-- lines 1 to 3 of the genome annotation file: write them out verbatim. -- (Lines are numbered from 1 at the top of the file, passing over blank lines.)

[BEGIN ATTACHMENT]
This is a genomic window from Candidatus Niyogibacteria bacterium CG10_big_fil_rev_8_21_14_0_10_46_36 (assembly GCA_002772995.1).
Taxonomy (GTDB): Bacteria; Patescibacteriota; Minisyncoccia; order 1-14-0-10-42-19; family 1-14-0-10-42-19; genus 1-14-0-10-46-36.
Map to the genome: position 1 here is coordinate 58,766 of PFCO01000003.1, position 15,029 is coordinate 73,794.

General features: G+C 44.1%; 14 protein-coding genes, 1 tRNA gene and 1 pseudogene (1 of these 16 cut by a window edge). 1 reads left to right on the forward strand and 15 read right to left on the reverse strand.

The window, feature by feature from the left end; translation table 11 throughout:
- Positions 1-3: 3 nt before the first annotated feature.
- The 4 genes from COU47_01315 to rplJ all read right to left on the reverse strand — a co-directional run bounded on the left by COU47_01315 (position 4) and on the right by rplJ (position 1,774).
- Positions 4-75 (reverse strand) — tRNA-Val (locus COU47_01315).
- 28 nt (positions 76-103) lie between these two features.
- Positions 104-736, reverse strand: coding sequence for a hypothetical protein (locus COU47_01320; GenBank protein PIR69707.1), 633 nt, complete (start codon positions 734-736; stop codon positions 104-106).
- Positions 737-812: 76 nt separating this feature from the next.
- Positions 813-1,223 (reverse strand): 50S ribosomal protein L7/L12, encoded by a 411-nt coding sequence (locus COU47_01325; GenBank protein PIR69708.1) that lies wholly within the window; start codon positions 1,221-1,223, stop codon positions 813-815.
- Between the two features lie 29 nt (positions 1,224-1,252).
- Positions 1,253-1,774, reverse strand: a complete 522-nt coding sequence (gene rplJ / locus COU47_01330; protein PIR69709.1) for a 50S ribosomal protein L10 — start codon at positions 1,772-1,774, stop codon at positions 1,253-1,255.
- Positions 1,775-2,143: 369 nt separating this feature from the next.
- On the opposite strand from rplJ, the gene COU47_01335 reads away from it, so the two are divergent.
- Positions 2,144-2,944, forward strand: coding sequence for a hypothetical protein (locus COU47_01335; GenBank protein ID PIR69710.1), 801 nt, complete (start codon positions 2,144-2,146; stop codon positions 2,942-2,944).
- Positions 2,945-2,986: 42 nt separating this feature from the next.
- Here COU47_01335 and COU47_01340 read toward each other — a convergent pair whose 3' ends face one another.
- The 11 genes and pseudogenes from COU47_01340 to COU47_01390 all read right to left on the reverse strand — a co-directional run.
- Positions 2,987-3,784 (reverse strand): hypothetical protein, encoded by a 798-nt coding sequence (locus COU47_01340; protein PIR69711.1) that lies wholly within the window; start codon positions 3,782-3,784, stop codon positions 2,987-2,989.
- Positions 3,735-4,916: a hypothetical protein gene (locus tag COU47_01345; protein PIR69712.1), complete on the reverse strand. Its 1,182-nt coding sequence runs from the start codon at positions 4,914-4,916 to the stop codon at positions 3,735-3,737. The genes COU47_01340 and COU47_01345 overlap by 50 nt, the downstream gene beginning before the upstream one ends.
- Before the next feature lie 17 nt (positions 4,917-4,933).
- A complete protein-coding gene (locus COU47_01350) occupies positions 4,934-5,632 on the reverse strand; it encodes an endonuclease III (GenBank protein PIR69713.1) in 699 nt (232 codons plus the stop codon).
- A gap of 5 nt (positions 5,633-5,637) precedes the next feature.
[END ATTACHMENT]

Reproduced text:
This is a genomic window from Candidatus Niyogibacteria bacterium CG10_big_fil_rev_8_21_14_0_10_46_36 (assembly GCA_002772995.1).
Taxonomy (GTDB): Bacteria; Patescibacteriota; Minisyncoccia; order 1-14-0-10-42-19; family 1-14-0-10-42-19; genus 1-14-0-10-46-36.
Map to the genome: position 1 here is coordinate 58,766 of PFCO01000003.1, position 15,029 is coordinate 73,794.